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"Radical Islamist. Hot new fad on the planet."
August 25, 2007 4:43 PM   Subscribe

The Official Berkeley Breathed Website [warning: ComicSans] announced that the weekly "Opus" comics for August 26th AND September 2nd* "have been withheld from publication by a large number of client newspapers across the country, including Opus' host paper The Washington Post." The reason? Making jokes aout Islam. And just the week before, Opus was thoroughly ridiculing the late Jerry Falwell. BB recommends catching his missing strips in the Salon.com comics section. But it being the Internet, somebody has already found and posted tomorrow's "Opus". Let's hear it for Fatima Struggle!!!
Berkeley Breathed is no stranger to controversy. Even his latest children's book, "Mars Needs Moms", was declared "Politically Incorrect". He is no stranger to me, either, although my last email exchange with him was over 3 years ago and I had nothing to do with this recent interview at MSNBC.com.
*Comic strip trivia: Most newspapers have their Sunday comics printed weeks in advance; that's why Kudzu ran Sunday strips two weeks after the dailies ended when Doug Marlette died.
posted by wendell (48 comments total) 8 users marked this as a favorite

 
T'will be interesting to see if they print that in MY local rag.

Frankly I don't see anything that objectionable to tomorrow's strip, especially compared to what normally gets done to my own faith in the funny pages these days.
posted by konolia at 4:51 PM on August 25, 2007


I do have a question. Do news venues withhold things like this out of respect-or out of fear?
posted by konolia at 4:52 PM on August 25, 2007


The definition of politically correct is that some things are ok to ridicule while others are not. And that divide is political.
posted by stirfry at 4:54 PM on August 25, 2007 [2 favorites]


Any claim that the joke is insulting Islam is pretty weak. Did anyone see CNN's "God's Warriors" specials this week? If anything, the withheld comic strip appears to mock the presentation of piety in Islam amongst young American Muslims as something hip, which is a theme that I've seen pop up in the media a lot lately.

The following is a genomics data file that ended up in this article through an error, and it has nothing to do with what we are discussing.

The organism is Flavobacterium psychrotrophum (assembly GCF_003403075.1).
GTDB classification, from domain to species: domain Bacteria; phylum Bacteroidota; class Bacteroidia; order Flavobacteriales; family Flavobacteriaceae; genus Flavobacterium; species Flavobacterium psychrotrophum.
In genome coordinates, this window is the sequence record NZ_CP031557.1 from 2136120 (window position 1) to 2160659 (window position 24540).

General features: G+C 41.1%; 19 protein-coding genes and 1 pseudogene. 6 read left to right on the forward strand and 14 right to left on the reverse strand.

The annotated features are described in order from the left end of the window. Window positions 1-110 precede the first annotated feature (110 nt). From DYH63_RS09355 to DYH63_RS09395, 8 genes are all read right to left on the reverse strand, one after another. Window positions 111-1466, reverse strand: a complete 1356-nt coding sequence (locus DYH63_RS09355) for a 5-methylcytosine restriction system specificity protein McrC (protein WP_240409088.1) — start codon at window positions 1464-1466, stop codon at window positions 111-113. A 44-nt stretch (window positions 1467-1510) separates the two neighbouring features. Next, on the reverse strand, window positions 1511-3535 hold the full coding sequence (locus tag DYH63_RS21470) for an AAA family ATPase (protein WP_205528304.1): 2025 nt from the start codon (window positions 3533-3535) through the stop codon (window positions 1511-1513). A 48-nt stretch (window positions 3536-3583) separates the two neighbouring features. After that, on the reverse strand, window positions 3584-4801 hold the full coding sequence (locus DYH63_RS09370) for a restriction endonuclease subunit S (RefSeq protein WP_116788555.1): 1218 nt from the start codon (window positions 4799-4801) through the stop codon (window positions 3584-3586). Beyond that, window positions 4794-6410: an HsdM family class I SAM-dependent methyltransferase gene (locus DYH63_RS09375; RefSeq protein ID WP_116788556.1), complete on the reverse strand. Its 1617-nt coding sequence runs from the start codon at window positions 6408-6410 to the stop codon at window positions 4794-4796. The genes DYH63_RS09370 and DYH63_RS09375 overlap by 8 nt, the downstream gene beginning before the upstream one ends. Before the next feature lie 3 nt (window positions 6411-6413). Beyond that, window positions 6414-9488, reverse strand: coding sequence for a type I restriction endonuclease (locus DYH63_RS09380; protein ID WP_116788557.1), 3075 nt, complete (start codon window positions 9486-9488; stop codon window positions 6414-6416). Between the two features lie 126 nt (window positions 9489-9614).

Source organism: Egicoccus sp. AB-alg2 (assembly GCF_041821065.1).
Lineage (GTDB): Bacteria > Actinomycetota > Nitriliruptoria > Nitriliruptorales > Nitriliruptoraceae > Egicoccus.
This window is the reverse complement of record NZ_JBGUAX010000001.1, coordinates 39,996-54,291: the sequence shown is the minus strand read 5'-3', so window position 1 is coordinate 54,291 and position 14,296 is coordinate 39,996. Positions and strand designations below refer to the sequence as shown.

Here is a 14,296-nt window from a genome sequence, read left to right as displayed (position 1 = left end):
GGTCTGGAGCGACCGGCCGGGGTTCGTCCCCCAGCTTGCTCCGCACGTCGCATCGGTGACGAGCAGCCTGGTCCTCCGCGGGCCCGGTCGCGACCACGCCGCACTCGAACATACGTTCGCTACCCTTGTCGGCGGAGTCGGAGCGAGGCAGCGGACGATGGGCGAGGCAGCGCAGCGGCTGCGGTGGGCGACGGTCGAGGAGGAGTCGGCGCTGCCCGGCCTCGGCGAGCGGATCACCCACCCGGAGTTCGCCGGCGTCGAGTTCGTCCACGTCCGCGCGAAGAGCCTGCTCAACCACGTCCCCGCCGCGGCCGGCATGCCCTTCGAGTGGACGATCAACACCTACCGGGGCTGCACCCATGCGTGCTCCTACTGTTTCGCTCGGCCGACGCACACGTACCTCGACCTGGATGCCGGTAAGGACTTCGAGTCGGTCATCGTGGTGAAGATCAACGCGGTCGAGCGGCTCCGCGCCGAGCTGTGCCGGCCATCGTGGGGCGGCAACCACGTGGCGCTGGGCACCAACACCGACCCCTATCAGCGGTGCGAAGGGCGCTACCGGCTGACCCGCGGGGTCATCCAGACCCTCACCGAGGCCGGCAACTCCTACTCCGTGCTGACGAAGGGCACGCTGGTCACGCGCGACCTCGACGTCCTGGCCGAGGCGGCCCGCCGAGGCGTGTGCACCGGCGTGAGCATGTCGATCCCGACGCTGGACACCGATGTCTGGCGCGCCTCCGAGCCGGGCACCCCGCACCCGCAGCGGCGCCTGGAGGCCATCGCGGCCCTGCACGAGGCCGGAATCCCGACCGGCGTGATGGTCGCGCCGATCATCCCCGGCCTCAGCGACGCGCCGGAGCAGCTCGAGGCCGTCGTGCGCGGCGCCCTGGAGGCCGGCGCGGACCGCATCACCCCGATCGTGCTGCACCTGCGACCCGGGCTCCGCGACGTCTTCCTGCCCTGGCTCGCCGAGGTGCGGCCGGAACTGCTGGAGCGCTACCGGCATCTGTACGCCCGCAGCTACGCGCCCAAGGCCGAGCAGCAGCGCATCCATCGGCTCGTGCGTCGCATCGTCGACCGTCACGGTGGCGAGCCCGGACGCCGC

posted by Shakeer at 4:56 PM on August 25, 2007


Rabid Muslim here who actually enjoys lolmuzlimz, especially when it's on point. There's nothing remotely offensive about the Opus in question. In fact, it seems to indicate that the woman featured has been empowered by not fixating on the cultural detritus of the moment and by not giving up the nappy dugout for Steve Dallas.
posted by Burhanistan at 4:59 PM on August 25, 2007 [2 favorites]


For the record, tommorrow's Opus is about as offensive as a cheese cracker.

Also, it really doesn't make jokes about Islam, per se, but more about his girlfriend's nutty spiritual quest with Islam as just a backdrop.

I'd like to know how some groups develop a mentality in which they view themselves as being completely above the slightest insult. I think its outrageous that people are cowed into not drawing funny (or even unfunny) comics about any particular group of people for fear of .....

....what exactly? Being ridiculed back? People not liking you?

Is that really worth the self-censorship?
posted by Avenger at 5:01 PM on August 25, 2007


Hey, they got Comic Sans italic! No fair!
posted by Devils Rancher at 5:05 PM on August 25, 2007


Actually, I provisionally take back the part about supposed Muslims feeling "completely above the slightest insult". From what I'm reading, the censorship was done voluntarily by the papers and not under pressure from any Muslim groups.

But seriously, we need to stop the pre-emptive censorship for OMG TEH RELIGIONZ ARE OFFENDEDZ!!!!11 reasons.
posted by Avenger at 5:07 PM on August 25, 2007


There's a danger in thinking in terms of "we" and other such continua.
posted by Burhanistan at 5:10 PM on August 25, 2007


Wow.

I thought the "we must print images of Muhammad!" stuff from the far right last year was pretty darn lame. It seemed to me along the lines of feeling compelled to shout "nigger" at black people during race riots, to show support for free speech.

But this...

That cartoon is just not even offensive. What a poor decision.
posted by ibmcginty at 5:12 PM on August 25, 2007


Remember when Berkeley Breathed was funny?
posted by brain_drain at 5:15 PM on August 25, 2007


Remember when Berkeley Breathed was funny?